Roundtable – Can David Cameron survive #piggate


This week our contributors had a spirited debate about the motivations behind the allegations that the Prime Minister had carnal relations with a decapitated pig’s head and the possible effect it might have on his political career going forward. Of course, this is one of our less serious and more irreverent roundtables, but we just couldn’t resist. There will be memes.

What do you think about the image of Cameron porking a piggy? Let us know?

Siobhan Tolland – That’s if he lasts till Sunday of course.

Chris Napier – He will. Much of the MSM is refusing to cover the story, there is no corroboration and at the end of the day most people don’t give a fuck if a politician is a bit of a pervert – it’s almost expected.

Alan Stares – I’m going to take the unpopular route and say that while it’s immensely funny it was well in his past, it didn’t hurt anyone (assuming he didn’t get a live pig and kill it himself) and it doesn’t affect his job ability. Mhari Black got slated for things she had done in the past and a lot of folk (including me) defended her so the same rules must apply to old pork scratchings there. He’ll survive because let’s face it, there is no-one for them to answer to and the Daily Mail has already dragged out his dead son for an article about how nice he is.

Chris Napier – Also, the whole act of face fucking a dead pig – if it in fact happened – was part of an upper class club initiation, the purpose of which is so that anyone who breaks ranks can be dragged down with smears by their erstwhile buddies. As Cameron has NOT broken ranks, it’s unlikely that his buddies in the corridors of power, who run the newspapers etc. will be complicit in dragging him down this way. Hence, it will be brushed away and be nothing more than a snarky online joke in a week or two.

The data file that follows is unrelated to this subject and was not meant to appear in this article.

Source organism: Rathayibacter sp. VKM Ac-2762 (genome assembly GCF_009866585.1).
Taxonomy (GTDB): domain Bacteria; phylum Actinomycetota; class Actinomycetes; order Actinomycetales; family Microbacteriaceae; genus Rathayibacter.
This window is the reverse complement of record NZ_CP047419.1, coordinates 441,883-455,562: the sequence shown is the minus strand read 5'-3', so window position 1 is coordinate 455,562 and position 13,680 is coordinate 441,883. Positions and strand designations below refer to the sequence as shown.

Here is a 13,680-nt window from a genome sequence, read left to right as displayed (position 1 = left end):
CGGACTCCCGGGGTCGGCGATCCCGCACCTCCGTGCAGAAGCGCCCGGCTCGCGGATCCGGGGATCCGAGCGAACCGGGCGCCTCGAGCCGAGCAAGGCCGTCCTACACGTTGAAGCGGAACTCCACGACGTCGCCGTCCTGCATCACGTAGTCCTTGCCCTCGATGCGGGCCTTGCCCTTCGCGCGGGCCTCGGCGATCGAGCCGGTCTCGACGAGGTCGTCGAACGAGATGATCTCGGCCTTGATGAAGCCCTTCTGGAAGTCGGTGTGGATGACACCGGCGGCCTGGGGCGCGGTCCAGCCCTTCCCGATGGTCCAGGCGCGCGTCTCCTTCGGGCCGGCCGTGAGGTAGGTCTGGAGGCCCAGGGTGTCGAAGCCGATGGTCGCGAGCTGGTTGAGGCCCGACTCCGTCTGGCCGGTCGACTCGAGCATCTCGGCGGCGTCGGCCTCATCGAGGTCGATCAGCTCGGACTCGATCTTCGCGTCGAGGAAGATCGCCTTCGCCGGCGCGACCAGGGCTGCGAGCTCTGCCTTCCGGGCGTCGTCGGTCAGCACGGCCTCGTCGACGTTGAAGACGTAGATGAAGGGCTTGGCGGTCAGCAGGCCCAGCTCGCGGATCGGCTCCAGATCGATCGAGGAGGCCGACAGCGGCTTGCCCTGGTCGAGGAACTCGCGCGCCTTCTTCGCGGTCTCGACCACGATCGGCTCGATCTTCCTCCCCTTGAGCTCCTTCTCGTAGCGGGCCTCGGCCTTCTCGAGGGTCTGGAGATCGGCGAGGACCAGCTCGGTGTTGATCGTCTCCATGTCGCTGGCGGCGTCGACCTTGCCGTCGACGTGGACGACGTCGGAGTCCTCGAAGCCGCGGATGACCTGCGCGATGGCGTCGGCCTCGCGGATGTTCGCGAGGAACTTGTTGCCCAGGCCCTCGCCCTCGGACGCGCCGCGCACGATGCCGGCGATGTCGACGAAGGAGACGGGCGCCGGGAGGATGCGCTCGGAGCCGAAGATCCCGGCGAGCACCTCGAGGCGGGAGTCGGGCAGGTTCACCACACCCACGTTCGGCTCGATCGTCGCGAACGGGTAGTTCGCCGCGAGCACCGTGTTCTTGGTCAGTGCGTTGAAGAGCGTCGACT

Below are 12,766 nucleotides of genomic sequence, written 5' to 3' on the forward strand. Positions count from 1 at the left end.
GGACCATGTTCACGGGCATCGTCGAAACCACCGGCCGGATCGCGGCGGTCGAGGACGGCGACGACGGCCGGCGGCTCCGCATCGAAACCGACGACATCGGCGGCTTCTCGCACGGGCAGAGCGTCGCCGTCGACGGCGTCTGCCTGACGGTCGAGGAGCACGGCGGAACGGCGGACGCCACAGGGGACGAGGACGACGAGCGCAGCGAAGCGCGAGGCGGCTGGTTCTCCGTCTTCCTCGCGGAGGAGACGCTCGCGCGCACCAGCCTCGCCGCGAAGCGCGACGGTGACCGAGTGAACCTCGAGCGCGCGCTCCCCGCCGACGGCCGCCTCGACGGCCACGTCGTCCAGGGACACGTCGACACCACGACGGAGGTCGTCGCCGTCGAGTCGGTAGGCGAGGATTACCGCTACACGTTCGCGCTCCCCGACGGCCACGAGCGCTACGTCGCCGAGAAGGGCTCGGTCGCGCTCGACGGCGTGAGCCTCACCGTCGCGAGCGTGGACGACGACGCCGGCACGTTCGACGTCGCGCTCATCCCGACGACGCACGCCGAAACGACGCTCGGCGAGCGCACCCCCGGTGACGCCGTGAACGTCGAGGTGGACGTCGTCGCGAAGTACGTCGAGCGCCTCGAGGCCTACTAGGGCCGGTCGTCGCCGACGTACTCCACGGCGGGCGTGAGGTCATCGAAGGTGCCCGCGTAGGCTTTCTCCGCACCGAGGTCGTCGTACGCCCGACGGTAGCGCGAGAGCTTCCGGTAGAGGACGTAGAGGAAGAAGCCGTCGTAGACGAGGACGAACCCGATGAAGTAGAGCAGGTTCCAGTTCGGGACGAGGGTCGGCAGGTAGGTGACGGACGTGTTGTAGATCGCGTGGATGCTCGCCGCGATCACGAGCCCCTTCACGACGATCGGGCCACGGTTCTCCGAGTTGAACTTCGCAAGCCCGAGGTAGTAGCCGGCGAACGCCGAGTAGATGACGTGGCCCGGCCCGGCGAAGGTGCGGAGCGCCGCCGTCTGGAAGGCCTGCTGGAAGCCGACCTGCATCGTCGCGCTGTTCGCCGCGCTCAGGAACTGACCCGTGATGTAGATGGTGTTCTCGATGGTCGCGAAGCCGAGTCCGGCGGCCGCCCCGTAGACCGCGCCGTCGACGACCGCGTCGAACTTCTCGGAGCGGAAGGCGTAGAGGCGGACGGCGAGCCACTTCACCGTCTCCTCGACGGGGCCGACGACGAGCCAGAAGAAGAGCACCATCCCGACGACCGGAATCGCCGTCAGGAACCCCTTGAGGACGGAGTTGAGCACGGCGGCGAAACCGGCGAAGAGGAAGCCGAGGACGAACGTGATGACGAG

Let’s be honest, the cover up of the Westminster pedophile ring, the destruction of the welfare state and the decision to embark on military operations in a sovereign state targeting our own citizens without parliamentary discussion or approval are all better reasons to have a go at Cameron.

It’s also worth thinking that this all came out at the same time that a former general was advocating a military coup should Corbyn win in 2020 and decide to enact his anti-Trident, military-reducing policies. Even a negative story can be useful if it diverts from the true operation of the machine. With that in mind, we’re not talking about how really positive Corbyn is anymore, rather how cartoonishly bad Cameron is and that has never done him any harm before.

Paul Duguid – Agree with all you say here. And if you add the fact that Ashcroft “donated” millions pre 2010 on the premise of a post by Cameron the story makes more sense. The timing, on top of the coup, overshadows the deal with China for the nuclear plant in a part of England already subsiding, which we’ll pay over the odds for (this has already been agreed) he’s either taking one for the team or they’re looking to oust him early. My money would be on Boris… Osbourne is nowhere near clever enough!

Chris Napier – Word is that Boris isn’t nearly as close to the Tory succession as we all supposed before the election. Apparently his incompetence has been exposed at Westminster, when he could get away with it as Mayor. That means Osborne is almost a shoe in as the next leader. Of course, Gideon is in Cameron’s relatively Euro-friendly camp so he’s unlikely to want to rock the boat before the EU ref.